Tags: US | Global | Investment | Scam

Feds: Man's Global Ponzi Scheme 'Massive,' Mocking

Monday, 31 May 2010 04:51 PM

 

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A Canadian national who the U.S. government says swindled $70 million from 40,000 investors on six continents carried out the same kind of Ponzi scheme the one-time bank robber mocked on his website, federal investigators allege.

Nicholas Smirnow warned clients of his online business, "Pathway to Prosperity," to stay away from high-yield investment programs that often boast of unrealistic returns for little or no risk. Yet a federal criminal complaint alleges that he promised "outlandish" return rates — investigators say anywhere from 546 percent to 17,000 percent — with no explanation of his methodology or his identity.

Smirnow, 53, also hid an extensive criminal past that included convictions for burglary and drug trafficking in Canada, according to the documents.

"He warned: 'the bigger the return on offer, the louder the warning bells should sound,'" the complaint, dated Friday and obtained Monday by The Associated Press, alleged. "Investors, however, did not heed the 'warning bells' of Smirnow's ridiculous claims of unrealistic rates of return and instead invested by the thousands."

Smirnow, who prosecutors believe lives in the Philippines though his whereabouts Monday were unclear, was charged with conspiracy and securities, mail and wire fraud. Some of the charges carry up to 20 years in prison and $250,000 in fines.

Interpol, the Paris-based international police intelligence-sharing association, declined to disclose Monday whether it was involved and deferred questions to Filipino authorities.

The case is being handled by the U.S. Attorney for southern Illinois in part because the assigned prosecutor has expertise in such investment cases. Smirnow's alleged swindle also claimed victims in half of the 38 counties making up that jurisdiction's turf.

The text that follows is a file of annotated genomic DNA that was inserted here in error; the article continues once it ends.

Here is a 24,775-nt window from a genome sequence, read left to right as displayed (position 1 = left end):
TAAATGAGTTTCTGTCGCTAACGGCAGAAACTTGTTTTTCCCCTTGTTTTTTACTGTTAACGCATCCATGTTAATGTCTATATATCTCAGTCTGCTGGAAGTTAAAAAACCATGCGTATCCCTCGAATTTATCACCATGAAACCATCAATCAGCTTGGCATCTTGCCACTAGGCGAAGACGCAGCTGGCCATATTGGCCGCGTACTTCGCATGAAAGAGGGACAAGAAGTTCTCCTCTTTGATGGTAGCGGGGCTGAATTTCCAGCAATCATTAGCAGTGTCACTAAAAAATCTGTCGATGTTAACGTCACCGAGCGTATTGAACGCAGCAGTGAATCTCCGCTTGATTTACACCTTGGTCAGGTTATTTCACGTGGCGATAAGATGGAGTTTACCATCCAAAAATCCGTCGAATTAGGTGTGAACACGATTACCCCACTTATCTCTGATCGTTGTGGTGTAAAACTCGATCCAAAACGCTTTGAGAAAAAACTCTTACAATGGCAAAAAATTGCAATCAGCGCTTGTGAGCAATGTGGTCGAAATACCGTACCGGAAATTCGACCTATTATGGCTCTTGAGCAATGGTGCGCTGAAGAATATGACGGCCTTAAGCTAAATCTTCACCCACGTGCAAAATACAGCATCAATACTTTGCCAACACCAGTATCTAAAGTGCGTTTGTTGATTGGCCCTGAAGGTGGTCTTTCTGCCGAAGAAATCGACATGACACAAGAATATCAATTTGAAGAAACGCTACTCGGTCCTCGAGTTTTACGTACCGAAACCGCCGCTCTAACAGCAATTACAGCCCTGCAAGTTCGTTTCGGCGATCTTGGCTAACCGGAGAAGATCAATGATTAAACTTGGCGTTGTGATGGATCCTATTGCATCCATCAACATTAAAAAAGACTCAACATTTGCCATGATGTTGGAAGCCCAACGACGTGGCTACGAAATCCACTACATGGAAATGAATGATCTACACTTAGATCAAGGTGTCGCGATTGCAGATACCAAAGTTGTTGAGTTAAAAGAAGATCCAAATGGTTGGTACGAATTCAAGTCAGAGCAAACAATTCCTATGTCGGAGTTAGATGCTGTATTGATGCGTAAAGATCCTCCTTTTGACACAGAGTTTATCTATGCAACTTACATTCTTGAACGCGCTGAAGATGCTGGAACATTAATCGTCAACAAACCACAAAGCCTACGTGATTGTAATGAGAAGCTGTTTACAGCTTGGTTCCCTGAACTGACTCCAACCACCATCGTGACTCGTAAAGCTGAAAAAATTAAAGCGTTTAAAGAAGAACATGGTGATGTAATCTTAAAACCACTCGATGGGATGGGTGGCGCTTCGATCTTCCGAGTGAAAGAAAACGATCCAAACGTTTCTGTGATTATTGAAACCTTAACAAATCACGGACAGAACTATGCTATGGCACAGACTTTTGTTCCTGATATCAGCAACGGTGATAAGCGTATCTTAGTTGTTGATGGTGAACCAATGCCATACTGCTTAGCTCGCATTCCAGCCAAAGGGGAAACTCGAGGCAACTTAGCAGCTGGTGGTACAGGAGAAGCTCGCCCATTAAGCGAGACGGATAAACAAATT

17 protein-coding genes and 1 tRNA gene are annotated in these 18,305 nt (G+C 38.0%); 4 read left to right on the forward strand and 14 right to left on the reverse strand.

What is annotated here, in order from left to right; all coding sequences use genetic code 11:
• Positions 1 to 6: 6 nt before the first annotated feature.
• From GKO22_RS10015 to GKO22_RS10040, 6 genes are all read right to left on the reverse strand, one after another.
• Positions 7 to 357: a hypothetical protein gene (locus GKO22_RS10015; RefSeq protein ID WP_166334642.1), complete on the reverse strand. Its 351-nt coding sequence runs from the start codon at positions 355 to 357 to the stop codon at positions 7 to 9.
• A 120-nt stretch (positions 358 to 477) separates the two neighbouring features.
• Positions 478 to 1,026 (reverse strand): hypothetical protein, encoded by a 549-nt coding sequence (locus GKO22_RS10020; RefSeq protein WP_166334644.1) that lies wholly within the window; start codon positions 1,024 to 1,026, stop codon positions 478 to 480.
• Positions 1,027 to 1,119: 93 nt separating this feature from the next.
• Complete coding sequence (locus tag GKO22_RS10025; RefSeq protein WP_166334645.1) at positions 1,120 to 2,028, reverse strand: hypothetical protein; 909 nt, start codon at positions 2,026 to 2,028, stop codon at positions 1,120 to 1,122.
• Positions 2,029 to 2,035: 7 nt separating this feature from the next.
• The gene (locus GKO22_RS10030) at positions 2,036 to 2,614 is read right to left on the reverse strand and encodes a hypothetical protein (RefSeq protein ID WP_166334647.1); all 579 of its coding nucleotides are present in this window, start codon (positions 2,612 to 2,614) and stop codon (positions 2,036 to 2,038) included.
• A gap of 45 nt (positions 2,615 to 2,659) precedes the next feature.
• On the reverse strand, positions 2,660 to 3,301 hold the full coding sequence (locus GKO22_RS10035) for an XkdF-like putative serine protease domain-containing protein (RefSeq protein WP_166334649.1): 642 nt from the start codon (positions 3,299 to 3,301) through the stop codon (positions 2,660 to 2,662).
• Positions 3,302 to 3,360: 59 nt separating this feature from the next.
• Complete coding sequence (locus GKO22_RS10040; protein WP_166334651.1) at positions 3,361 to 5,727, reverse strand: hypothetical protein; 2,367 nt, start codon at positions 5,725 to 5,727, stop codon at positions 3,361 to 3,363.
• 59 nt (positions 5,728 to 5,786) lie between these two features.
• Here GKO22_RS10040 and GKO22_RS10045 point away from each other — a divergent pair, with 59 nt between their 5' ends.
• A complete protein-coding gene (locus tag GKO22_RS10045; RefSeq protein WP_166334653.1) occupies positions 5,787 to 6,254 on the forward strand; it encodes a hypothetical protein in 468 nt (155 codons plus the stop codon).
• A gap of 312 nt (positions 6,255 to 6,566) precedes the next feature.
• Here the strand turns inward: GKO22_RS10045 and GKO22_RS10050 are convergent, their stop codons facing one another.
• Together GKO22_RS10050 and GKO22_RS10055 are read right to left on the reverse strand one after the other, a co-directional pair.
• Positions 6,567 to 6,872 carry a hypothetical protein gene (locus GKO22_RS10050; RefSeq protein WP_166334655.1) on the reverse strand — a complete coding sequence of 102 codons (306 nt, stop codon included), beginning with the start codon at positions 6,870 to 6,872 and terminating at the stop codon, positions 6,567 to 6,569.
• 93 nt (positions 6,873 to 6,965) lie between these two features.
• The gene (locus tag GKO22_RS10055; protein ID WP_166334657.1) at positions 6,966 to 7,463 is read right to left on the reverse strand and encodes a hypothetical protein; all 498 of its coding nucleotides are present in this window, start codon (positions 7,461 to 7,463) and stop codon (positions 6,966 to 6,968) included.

Smirnow lured investors despite keeping his identity hidden, suggesting through his online enterprise — also known as "P-2-P" and "P-2-P Network" — that other securities pitchmen did not share his "strong moral foundation," according to the complaint. He said keeping his identity masked protected his safety and ensured his program's success.

His website created "the false appearance that he was a sophisticated and legitimate international financier," the court documents said. His aliases included Nicoloy Smirnow, Alexander Judizcev, Nicholas Kachura and Jeff Prozorowiczm.

Smirnow never let on that he was a lookout during a Canadian bank robbery in 2000 and was sentenced to four years in prison, according to the complaint and newspaper accounts. At the time, he was a construction worker contracted to do sewer work, the Sarnia Observer in Ontario has reported.

Smirnow also has convictions, some dating to 1979, of burglary, drug trafficking and possessing stolen property in Canada, the complaint said.

He told an employee that he was involved in a double homicide in Ontario and had organized crime ties there, according to an affidavit written by Jacob Gholson, a U.S. Postal Inspection Service inspector who investigated Smirnow's alleged scheme leading to Friday's charges. The affidavit was filed with the federal complaint.

Using investors' funds, Smirnow at one point bought a $315,000 house in Ontario, Gholson wrote.

Prosecutors believe Smirnow concocted the scheme in 2007, initially running it out of his rental home Baysville, Ontario. By the time it unraveled last year, it had attracted victims from every U.S. state except Maine and Vermont, the U.S. government says.

Smirnow's investors were offered their choice of seven-, 15-, 30- and 60-day plans with varying rates of return, offering the average person investment opportunities generally only available to the very rich, prosecutors said. Some of Smirnow's earliest clients made substantial returns, but most investors lost everything, authorities said.

The complaint concluded: "Pathway to Prosperity was a massive Ponzi scheme."

© Copyright 2014 The Associated Press. All rights reserved. This material may not be published, broadcast, rewritten or redistributed.

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